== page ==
Shipments of smart televisions, capable of being connected to the internet, are forecast to grow 15% worldwide in 2012. Connected televisions accounted for more than 40% of shipments in Western Europe in the second quarter of 2012, with the highest number of shipments after China. Connected television shipments remain at around 20% in North America, the lowest level of any region.

Nearly 9.5 million smart televisions with open internet access shipped in the second quarter of 2012, with 43 million expected to ship in the calendar year. This figure is forecast to grow to 95 million a year in 2016.

In Western Europe around 2 million sets with open internet access shipped in the quarter, with a further million offering closed access controlled by the display manufacturer. That compares to a total of around 2.5 million smart televisions shipped in Western Europe during the previous quarter.

In North America there were significantly lower shipments of around 1.6 million smart televisions, about the same as the previous quarter, with an equal split of open and closed systems.

China was the largest market by volume, with the vast majority of over 4 million smart television sets shipped offering open internet access.

The figures are from the latest Quarterly Smart TV Shipment and Forecast Report from NPD DisplaySearch.

Smart TV shipment forecast 2012-2016. Source: NPD DisplaySearch

Although North America has the highest levels of online video usage, the market is dominated by subscription services.

Western Europe has more programming freely available and the catch-up services of terrestrial broadcasters are beginning to dominate, with open standards like HbbTV rapidly gaining acceptance and evolving with new features.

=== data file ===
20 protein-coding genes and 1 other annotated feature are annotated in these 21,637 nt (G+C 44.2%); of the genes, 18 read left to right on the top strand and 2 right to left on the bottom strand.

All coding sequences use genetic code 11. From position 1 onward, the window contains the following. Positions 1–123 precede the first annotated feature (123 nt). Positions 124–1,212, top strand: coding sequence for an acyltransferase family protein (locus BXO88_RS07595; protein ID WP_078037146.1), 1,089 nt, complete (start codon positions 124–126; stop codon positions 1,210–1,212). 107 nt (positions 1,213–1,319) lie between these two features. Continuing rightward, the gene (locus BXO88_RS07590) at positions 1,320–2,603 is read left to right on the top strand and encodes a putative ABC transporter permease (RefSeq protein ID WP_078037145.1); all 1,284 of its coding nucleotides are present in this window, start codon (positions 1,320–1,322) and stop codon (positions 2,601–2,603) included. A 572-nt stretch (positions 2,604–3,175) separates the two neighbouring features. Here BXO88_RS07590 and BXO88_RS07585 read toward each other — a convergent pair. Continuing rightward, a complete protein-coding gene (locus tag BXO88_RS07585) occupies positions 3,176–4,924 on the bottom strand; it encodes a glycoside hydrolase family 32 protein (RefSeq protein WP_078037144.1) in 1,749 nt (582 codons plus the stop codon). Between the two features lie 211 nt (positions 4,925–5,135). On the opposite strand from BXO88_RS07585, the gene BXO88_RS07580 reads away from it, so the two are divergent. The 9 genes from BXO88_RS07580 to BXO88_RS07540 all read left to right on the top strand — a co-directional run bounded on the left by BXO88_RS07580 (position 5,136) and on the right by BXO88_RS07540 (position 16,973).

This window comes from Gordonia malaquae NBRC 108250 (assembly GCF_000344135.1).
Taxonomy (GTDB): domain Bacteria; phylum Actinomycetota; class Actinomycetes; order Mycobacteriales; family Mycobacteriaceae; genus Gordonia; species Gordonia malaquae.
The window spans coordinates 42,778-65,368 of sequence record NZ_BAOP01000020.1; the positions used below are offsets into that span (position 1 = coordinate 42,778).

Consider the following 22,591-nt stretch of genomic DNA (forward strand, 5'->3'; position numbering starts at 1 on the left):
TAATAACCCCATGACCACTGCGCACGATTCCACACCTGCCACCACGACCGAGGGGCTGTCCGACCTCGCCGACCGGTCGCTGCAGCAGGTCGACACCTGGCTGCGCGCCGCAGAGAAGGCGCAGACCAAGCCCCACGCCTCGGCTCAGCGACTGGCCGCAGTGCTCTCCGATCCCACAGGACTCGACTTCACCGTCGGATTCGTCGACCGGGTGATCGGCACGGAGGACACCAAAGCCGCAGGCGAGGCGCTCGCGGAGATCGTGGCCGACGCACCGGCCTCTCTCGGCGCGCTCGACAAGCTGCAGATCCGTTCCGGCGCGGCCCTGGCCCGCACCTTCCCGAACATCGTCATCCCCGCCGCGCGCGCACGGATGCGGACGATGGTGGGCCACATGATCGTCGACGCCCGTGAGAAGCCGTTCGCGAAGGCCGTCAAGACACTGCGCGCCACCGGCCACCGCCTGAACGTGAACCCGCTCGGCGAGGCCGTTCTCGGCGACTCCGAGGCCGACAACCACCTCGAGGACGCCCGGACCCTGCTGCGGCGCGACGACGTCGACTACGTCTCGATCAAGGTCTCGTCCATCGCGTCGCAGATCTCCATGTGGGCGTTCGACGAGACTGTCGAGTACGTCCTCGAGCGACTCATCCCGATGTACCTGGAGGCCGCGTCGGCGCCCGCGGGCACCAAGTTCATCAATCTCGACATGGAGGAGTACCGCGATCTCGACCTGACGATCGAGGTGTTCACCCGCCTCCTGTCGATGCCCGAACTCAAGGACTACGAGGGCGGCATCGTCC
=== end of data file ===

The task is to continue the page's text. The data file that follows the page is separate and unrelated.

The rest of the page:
The development of the Ginga standard in Brazil is following a similar path, with commercial broadcasters uniting around a common platform. The basis of this is Ginga-NCL, or nested content language, based on XML.

Basic sets that link to HbbTV and Ginga services will enter the market at the lowest price points. DisplaySearch suggests that new open standards such as HTML5 will also help to solve the problem of software updates and obsolescence in smart TVs, which should enable such sets to compete with cheap streaming boxes.

The estimated total number of connected television shipments worldwide in 2012 is around 65 million, in line with projections provided a year previously, with the trend forecast for almost linear growth over the next five years.

Based on the DisplaySearch figures, informitv expects over half a billion connected television sets will ship over five years from 2012 to 2016, with around 350 million offering open internet access.